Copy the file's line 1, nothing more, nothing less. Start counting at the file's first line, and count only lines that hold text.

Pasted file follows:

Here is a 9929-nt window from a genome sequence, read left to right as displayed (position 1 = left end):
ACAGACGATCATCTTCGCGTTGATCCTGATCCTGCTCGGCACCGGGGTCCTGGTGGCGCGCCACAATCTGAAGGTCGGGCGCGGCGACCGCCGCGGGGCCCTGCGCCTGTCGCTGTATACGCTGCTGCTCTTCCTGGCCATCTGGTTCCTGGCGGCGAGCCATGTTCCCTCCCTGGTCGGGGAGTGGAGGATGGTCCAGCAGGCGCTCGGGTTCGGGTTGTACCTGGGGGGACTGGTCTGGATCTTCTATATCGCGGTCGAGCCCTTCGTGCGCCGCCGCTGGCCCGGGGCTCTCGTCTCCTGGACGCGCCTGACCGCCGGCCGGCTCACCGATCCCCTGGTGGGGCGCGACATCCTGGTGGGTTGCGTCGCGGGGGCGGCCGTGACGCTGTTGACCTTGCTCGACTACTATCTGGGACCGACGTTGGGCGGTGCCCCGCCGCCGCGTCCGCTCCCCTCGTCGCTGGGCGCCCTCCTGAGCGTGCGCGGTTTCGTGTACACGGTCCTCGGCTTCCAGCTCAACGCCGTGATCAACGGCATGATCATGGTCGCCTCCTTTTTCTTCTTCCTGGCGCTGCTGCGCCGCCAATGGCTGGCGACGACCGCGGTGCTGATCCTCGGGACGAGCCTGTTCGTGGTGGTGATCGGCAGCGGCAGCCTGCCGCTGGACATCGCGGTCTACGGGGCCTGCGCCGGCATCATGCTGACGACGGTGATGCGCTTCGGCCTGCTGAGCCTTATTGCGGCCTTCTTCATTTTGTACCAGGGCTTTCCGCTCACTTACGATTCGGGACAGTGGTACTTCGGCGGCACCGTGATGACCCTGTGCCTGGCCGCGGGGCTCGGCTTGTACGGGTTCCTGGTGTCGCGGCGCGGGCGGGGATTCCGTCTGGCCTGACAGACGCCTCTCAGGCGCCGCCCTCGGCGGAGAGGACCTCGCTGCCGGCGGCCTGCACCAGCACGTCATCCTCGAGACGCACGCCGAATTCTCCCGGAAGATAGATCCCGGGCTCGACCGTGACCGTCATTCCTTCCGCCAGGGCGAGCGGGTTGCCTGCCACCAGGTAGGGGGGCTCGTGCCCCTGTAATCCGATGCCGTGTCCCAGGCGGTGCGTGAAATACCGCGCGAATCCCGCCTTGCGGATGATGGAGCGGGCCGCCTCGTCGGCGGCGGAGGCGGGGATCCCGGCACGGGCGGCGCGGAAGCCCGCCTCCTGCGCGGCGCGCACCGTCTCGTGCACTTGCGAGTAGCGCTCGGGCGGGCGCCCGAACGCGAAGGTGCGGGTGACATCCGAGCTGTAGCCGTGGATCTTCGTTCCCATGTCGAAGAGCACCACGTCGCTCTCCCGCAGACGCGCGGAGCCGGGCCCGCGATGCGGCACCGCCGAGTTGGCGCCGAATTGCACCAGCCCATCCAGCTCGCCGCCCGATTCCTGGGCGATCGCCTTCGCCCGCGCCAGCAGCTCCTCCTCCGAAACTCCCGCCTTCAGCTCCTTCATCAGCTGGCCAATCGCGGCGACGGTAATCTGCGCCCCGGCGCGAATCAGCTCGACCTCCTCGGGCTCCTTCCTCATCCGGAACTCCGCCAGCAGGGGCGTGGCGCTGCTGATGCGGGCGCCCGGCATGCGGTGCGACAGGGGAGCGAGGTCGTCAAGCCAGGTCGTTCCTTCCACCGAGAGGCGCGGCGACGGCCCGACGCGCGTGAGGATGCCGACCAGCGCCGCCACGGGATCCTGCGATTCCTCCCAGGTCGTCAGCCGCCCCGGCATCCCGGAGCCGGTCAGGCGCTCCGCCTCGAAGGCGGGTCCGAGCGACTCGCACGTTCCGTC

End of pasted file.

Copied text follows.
Here is a 9929-nt window from a genome sequence, read left to right as displayed (position 1 = left end):